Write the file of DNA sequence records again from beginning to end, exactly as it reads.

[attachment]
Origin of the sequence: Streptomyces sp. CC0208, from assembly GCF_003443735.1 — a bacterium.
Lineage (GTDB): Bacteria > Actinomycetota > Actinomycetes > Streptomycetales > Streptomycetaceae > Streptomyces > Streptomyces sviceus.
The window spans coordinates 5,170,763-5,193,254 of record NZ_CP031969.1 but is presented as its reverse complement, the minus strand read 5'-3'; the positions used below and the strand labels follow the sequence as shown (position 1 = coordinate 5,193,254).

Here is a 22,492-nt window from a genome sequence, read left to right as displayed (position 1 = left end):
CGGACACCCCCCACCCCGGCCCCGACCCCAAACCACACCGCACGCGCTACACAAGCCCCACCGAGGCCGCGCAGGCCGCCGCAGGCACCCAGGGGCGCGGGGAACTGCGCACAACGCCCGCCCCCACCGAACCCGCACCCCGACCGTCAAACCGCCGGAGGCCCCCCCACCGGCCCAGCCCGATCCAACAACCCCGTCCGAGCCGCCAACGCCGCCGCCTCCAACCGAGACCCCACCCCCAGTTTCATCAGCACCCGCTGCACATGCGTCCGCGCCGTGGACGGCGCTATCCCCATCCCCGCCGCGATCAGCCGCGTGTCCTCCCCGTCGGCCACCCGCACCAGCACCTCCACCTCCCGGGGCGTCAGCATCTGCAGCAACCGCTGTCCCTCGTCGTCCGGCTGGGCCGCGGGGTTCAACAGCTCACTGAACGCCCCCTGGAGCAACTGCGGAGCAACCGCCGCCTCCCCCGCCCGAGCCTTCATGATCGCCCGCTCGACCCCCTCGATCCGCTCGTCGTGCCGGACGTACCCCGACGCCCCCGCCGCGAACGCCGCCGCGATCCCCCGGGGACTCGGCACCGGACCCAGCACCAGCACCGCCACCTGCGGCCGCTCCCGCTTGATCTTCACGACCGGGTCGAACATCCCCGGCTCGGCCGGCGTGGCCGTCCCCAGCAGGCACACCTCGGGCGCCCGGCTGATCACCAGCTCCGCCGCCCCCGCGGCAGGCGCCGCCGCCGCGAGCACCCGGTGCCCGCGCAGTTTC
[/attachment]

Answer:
Origin of the sequence: Streptomyces sp. CC0208, from assembly GCF_003443735.1 — a bacterium.
Lineage (GTDB): Bacteria > Actinomycetota > Actinomycetes > Streptomycetales > Streptomycetaceae > Streptomyces > Streptomyces sviceus.
The window spans coordinates 5,170,763-5,193,254 of record NZ_CP031969.1 but is presented as its reverse complement, the minus strand read 5'-3'; the positions used below and the strand labels follow the sequence as shown (position 1 = coordinate 5,193,254).

Here is a 22,492-nt window from a genome sequence, read left to right as displayed (position 1 = left end):
CGGACACCCCCCACCCCGGCCCCGACCCCAAACCACACCGCACGCGCTACACAAGCCCCACCGAGGCCGCGCAGGCCGCCGCAGGCACCCAGGGGCGCGGGGAACTGCGCACAACGCCCGCCCCCACCGAACCCGCACCCCGACCGTCAAACCGCCGGAGGCCCCCCCACCGGCCCAGCCCGATCCAACAACCCCGTCCGAGCCGCCAACGCCGCCGCCTCCAACCGAGACCCCACCCCCAGTTTCATCAGCACCCGCTGCACATGCGTCCGCGCCGTGGACGGCGCTATCCCCATCCCCGCCGCGATCAGCCGCGTGTCCTCCCCGTCGGCCACCCGCACCAGCACCTCCACCTCCCGGGGCGTCAGCATCTGCAGCAACCGCTGTCCCTCGTCGTCCGGCTGGGCCGCGGGGTTCAACAGCTCACTGAACGCCCCCTGGAGCAACTGCGGAGCAACCGCCGCCTCCCCCGCCCGAGCCTTCATGATCGCCCGCTCGACCCCCTCGATCCGCTCGTCGTGCCGGACGTACCCCGACGCCCCCGCCGCGAACGCCGCCGCGATCCCCCGGGGACTCGGCACCGGACCCAGCACCAGCACCGCCACCTGCGGCCGCTCCCGCTTGATCTTCACGACCGGGTCGAACATCCCCGGCTCGGCCGGCGTGGCCGTCCCCAGCAGGCACACCTCGGGCGCCCGGCTGATCACCAGCTCCGCCGCCCCCGCGGCAGGCGCCGCCGCCGCGAGCACCCGGTGCCCGCGCAGTTTC